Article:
Later this month, October 14-16, leaders at the Cleveland Clinic, the large integrated health system based in Cleveland that encompasses 10 owned hospitals and one affiliate hospital, with 4,450 beds, plus more than 75 outpatient locations in northern Ohio, as well as more than 3,000 physicians and scientists, and serves 5.1 million patients a year, will be presenting their annual Cleveland Clinic Medical Innovation Summit, under the theme, “Finding Balance through Innovation: Obesity, Diabetes, & the Metabolic Crisis.”
Last month, HCI Editor-in-Chief Mark Hagland interviewed Gary Fingerhut, acting executive director and general manager of HIT commercialization at Cleveland Clinic, regarding the organization’s goals for the Innovation Summit, and his perspectives on IT development. This month, Hagland interviewed C. Martin Harris, M.D., the organizations CIO and chairman of its Information Technology Division, to learn his perspectives on the bold innovations taking place at Cleveland Clinic, on the eve of the organization’s innovation summit. Below are excerpts from that interview.
Overall, as CIO, what is your vision of the overall IT strategy that you’re helping to facilitate at Cleveland Clinic, at what many are regarding as both an exciting, and a challenging, time in healthcare?
You’re absolutely right, it’s both an exciting and a challenging time; but from my point of view, it’s absolutely the right time to be in healthcare and healthcare IT. So as I think about strategy, I really think about only one strategy, and that’s the strategy of the organization, of the actual healthcare delivery organization, the Cleveland Clinic. The basic challenge all healthcare delivery organizations face right now is this: how we maximize the quality of care we deliver, that we provide a great patient experience, and that we be as cost-effective as possible. And healthcare IT is really critical to achieving that strategy; and it really is focused on redesigning that care delivery model, giving us opportunities to interact with patients at different points in time, and in different ways, that will meet all those objectives I’ve talked about. So the simple example I’ll share here is around orthopedic care—patients who are going to be getting knee and hip replacements. Historically, someone would develop a problem, see a primary care physician, eventually get a consultation with an orthopedist, and eventually, come around to the decision to get a replacement.
We start with the idea that someone will see an orthopedist, and we have the ability to send them over the web a survey that assesses their functional status, and a general sense of their activities of daily living. Related to your hip and knee, how much can you do? And if you’re going to have an outcomes-driven process that really drives quality, the patient is really going to be a big part of that success. So now we collect that information over the web; and let’s say a patient needs a hip replacement. They’re now put into that care path, which is a series of tools inside the electronic medical record designed to maximize the clinical outcome and minimize the variation in getting to that. And if we do that, we will optimize the outcome and minimize the expense.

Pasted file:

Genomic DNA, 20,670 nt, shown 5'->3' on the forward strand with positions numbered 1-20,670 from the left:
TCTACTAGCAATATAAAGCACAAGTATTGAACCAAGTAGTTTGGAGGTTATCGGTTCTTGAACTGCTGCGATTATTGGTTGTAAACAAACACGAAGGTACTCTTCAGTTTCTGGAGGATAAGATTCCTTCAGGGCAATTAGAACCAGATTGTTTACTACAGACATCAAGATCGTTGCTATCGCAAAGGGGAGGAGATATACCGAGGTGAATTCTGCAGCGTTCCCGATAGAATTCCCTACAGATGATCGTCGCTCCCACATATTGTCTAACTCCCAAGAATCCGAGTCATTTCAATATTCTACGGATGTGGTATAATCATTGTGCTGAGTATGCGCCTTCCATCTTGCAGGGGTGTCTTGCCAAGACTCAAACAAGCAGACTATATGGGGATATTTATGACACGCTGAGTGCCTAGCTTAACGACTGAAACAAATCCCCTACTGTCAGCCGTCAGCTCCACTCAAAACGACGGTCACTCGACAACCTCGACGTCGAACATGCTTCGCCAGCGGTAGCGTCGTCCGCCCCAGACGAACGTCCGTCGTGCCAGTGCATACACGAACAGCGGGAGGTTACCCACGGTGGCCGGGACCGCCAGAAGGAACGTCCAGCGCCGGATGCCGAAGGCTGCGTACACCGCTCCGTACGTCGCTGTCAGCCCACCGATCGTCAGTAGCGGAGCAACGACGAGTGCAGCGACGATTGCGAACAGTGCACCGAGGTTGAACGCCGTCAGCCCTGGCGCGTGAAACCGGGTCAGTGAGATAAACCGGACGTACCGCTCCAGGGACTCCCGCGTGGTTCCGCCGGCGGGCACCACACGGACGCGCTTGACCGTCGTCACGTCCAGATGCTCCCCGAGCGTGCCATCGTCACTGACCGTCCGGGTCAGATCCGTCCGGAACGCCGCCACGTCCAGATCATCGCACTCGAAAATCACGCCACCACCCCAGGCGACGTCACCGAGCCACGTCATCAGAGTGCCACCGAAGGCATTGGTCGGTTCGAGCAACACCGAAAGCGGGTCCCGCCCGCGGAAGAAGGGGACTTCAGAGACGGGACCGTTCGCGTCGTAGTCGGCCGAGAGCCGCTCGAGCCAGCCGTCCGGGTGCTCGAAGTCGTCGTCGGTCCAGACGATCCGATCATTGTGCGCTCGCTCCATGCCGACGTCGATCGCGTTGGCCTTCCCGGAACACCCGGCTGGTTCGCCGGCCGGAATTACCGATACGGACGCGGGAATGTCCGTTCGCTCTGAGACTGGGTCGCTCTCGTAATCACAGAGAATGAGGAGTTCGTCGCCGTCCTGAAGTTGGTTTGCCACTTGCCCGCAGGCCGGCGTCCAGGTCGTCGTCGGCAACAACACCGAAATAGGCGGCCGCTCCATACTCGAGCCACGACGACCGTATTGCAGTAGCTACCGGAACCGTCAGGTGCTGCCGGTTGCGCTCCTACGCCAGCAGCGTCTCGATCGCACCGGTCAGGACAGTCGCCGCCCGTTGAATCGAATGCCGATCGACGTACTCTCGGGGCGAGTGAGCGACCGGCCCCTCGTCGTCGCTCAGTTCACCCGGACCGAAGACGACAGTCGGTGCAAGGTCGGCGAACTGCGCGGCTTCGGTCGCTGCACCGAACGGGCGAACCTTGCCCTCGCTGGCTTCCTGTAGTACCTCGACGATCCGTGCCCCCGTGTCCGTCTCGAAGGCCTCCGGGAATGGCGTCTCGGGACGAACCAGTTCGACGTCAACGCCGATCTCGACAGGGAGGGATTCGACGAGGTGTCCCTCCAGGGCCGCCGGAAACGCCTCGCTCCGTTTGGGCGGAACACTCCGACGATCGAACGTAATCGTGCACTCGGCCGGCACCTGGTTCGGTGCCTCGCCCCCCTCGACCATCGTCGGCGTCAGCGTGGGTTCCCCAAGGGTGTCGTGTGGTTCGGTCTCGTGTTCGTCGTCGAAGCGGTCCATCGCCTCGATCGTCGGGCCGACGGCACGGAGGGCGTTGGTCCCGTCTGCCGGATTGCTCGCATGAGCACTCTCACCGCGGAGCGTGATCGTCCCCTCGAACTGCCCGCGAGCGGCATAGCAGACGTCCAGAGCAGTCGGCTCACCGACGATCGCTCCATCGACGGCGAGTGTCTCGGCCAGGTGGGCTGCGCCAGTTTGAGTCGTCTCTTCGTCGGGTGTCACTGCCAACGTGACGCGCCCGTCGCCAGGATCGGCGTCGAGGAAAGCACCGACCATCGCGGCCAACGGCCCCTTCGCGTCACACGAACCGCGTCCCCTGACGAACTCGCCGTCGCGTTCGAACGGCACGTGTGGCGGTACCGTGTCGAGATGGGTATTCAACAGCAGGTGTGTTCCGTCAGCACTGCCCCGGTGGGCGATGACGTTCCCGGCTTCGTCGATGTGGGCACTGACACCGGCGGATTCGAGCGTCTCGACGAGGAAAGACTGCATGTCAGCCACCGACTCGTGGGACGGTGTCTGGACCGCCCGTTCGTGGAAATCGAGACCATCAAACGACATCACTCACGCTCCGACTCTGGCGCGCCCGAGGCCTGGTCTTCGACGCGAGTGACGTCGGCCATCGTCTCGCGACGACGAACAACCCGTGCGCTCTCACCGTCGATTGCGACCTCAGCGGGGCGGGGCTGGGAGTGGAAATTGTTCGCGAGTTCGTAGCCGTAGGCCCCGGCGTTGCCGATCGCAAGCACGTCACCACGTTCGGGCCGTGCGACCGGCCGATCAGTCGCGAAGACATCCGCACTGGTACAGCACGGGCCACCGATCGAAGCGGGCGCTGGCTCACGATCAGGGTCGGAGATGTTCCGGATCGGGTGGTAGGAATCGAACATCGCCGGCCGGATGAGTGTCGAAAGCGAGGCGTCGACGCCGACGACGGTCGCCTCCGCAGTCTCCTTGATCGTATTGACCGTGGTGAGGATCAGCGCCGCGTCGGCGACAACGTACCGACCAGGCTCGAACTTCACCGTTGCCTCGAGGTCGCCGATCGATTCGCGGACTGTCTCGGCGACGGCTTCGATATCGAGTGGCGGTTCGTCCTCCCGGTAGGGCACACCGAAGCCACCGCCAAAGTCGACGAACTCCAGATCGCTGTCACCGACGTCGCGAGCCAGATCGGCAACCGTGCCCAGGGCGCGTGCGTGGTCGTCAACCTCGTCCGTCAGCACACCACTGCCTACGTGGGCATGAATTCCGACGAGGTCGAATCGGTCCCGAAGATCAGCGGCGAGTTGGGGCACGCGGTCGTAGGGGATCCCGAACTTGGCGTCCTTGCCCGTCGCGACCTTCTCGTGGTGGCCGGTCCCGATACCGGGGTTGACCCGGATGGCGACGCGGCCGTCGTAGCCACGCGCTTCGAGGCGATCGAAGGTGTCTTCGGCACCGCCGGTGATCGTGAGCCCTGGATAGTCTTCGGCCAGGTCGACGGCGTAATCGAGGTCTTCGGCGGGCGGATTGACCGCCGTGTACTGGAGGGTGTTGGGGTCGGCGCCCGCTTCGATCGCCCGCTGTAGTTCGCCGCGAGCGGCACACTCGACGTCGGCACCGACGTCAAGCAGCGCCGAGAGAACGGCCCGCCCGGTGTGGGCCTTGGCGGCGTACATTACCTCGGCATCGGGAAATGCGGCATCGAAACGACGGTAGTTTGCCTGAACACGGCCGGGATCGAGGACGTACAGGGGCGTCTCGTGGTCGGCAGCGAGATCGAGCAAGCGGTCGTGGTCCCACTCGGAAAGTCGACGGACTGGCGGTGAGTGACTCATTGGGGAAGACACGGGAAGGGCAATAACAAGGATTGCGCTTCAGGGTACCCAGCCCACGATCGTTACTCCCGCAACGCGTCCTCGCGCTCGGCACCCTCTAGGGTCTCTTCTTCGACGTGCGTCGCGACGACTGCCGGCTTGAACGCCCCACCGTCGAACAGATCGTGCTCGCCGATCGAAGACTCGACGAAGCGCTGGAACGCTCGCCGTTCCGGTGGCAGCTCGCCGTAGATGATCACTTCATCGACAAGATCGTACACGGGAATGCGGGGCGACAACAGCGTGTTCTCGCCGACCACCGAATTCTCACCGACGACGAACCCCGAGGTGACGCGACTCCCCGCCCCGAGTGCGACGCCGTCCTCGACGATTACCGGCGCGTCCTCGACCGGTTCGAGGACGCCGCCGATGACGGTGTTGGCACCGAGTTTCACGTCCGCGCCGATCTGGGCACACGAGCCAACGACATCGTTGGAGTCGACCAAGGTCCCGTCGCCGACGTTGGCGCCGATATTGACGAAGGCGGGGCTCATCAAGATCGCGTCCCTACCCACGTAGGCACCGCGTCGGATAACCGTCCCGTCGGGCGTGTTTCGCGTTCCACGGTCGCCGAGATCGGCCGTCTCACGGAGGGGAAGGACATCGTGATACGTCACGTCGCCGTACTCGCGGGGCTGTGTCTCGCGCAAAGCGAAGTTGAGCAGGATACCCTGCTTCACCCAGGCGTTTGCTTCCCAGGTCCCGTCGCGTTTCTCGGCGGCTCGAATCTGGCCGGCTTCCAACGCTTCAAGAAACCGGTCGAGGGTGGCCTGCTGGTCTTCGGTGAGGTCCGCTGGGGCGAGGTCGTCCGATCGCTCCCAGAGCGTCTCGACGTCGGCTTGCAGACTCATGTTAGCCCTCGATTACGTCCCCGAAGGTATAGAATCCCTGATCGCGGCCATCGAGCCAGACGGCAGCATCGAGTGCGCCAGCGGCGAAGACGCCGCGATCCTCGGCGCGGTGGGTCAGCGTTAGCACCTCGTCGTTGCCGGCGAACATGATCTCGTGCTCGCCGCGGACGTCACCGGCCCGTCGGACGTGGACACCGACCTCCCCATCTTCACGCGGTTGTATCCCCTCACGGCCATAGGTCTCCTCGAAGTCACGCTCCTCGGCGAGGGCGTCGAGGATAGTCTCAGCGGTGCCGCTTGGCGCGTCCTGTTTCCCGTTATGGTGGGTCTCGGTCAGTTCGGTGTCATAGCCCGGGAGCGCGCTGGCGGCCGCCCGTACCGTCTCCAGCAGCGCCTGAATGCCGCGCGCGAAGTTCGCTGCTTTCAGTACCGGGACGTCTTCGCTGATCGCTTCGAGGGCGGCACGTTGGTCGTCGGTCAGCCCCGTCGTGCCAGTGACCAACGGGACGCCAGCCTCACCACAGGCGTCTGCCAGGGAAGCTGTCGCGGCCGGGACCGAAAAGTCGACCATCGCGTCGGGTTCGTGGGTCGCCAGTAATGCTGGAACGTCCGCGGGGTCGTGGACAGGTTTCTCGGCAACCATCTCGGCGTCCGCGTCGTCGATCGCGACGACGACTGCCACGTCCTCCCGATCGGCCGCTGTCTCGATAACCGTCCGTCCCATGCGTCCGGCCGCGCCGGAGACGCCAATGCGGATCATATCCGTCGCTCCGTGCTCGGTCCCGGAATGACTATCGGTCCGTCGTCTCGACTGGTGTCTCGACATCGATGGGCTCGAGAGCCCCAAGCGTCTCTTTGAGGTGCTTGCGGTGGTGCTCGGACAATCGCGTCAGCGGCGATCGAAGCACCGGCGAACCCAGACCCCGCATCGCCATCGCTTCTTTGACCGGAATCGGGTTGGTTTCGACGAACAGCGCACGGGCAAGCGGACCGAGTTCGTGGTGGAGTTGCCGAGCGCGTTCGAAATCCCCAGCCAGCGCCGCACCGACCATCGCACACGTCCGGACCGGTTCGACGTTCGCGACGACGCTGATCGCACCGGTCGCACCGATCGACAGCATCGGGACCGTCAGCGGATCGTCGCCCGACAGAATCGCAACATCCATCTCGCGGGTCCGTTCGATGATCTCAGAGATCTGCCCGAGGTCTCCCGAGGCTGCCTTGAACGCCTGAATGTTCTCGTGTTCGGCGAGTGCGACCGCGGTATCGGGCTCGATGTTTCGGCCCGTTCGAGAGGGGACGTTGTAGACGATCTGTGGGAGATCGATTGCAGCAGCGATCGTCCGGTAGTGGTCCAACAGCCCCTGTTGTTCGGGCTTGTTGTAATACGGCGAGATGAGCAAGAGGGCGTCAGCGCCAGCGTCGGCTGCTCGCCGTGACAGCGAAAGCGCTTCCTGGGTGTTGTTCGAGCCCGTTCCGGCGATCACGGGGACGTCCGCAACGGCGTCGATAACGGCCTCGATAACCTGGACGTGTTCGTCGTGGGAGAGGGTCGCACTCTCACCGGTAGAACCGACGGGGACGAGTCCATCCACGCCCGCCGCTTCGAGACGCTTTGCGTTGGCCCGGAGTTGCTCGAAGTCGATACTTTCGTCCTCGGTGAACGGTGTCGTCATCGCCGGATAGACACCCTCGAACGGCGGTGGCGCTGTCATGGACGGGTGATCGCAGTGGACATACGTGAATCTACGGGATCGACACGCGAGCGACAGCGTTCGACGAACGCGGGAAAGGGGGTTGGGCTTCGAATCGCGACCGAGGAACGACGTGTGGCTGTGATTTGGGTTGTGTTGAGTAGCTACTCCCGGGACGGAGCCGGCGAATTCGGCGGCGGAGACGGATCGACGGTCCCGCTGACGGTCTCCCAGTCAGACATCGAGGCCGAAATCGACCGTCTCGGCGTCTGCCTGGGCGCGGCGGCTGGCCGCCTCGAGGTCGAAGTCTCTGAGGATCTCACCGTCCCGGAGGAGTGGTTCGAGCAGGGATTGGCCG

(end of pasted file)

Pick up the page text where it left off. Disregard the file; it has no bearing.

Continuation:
C. Martin Harris, M.D.
That’s exactly where things are headed in healthcare.
Do you think that most physicians affiliated with Cleveland Clinic understand your strategy?
That’s a journey. I think most physicians understand the need to manage care in a different way. They’re getting that input through report cards coming out of Medicare and out of independent organizations. There is this sense that you’re going to be measured by objective data, and every physician is aware of that now. The greater challenge is working as an interdisciplinary team, and we have to get everyone in that team to practice at the top of their license.
And as we move towards that new model, the old turf wars around the old "guild" system of clinical prerogatives are beginning to disappear, right?
Yes, absolutely; in order to hit that value target in the new value-based healthcare, you have to think about maximizing teamwork.
Meanwhile, even those physicians in practice who are on board with the new healthcare—the emerging accountable care, care-managed, system—say that the clinical IT tools they’re being given aren’t helping them to do their jobs better.
So, just as getting to value-based healthcare is a journey, providing optimal IT tools for physicians is a journey. And it’s highly unlikely that a computer company will be able to build a tool that is ready to cover the gamut of healthcare. That’s why this is a really exciting time, particularly at the Cleveland Clinic—we are completing the journey of getting the needed tools to everyone—physicians, nurses, pharmacists, allied health professionals—and that’s why I could give you that example of the orthopedic knee and hip replacement situation. The IT can cover all the transitions of care; and what’s constant is the management of the person and a shared sense of teamwork, based on having all the information, and that the information is organized in a way so that you see what you need to do. And yes, an EMR does not come delivered like that today. Somewhere in the next five to ten years, you’re likely to see that.
What are your biggest strategic IT challenges right now at Cleveland Clinic?